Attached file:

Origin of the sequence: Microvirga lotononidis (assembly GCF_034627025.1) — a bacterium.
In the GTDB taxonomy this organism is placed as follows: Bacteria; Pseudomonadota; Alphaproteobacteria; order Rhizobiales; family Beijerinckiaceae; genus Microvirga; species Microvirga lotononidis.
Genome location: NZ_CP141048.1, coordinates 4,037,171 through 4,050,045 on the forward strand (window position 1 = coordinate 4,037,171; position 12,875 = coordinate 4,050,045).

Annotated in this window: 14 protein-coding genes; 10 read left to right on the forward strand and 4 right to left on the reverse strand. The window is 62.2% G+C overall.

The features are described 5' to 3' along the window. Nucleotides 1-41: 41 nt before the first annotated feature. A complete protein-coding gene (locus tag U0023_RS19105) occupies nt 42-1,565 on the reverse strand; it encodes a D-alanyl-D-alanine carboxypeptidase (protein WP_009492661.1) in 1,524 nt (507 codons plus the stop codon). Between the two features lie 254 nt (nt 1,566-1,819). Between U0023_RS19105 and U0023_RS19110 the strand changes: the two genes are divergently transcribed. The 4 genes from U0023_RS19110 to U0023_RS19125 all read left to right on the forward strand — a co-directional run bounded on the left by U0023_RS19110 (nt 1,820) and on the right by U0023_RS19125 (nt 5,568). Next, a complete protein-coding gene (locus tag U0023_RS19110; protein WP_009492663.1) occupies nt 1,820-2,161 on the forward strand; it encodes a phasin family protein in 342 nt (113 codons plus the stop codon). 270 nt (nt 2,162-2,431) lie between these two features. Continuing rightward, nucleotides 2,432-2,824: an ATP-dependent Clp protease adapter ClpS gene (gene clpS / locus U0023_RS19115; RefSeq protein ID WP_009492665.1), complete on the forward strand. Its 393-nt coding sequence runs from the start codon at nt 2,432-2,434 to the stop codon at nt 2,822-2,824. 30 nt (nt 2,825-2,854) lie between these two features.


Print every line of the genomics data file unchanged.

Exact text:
Origin of the sequence: Microvirga lotononidis (assembly GCF_034627025.1) — a bacterium.
In the GTDB taxonomy this organism is placed as follows: Bacteria; Pseudomonadota; Alphaproteobacteria; order Rhizobiales; family Beijerinckiaceae; genus Microvirga; species Microvirga lotononidis.
Genome location: NZ_CP141048.1, coordinates 4,037,171 through 4,050,045 on the forward strand (window position 1 = coordinate 4,037,171; position 12,875 = coordinate 4,050,045).

Annotated in this window: 14 protein-coding genes; 10 read left to right on the forward strand and 4 right to left on the reverse strand. The window is 62.2% G+C overall.

The features are described 5' to 3' along the window. Nucleotides 1-41: 41 nt before the first annotated feature. A complete protein-coding gene (locus tag U0023_RS19105) occupies nt 42-1,565 on the reverse strand; it encodes a D-alanyl-D-alanine carboxypeptidase (protein WP_009492661.1) in 1,524 nt (507 codons plus the stop codon). Between the two features lie 254 nt (nt 1,566-1,819). Between U0023_RS19105 and U0023_RS19110 the strand changes: the two genes are divergently transcribed. The 4 genes from U0023_RS19110 to U0023_RS19125 all read left to right on the forward strand — a co-directional run bounded on the left by U0023_RS19110 (nt 1,820) and on the right by U0023_RS19125 (nt 5,568). Next, a complete protein-coding gene (locus tag U0023_RS19110; protein WP_009492663.1) occupies nt 1,820-2,161 on the forward strand; it encodes a phasin family protein in 342 nt (113 codons plus the stop codon). 270 nt (nt 2,162-2,431) lie between these two features. Continuing rightward, nucleotides 2,432-2,824: an ATP-dependent Clp protease adapter ClpS gene (gene clpS / locus U0023_RS19115; RefSeq protein ID WP_009492665.1), complete on the forward strand. Its 393-nt coding sequence runs from the start codon at nt 2,432-2,434 to the stop codon at nt 2,822-2,824. 30 nt (nt 2,825-2,854) lie between these two features.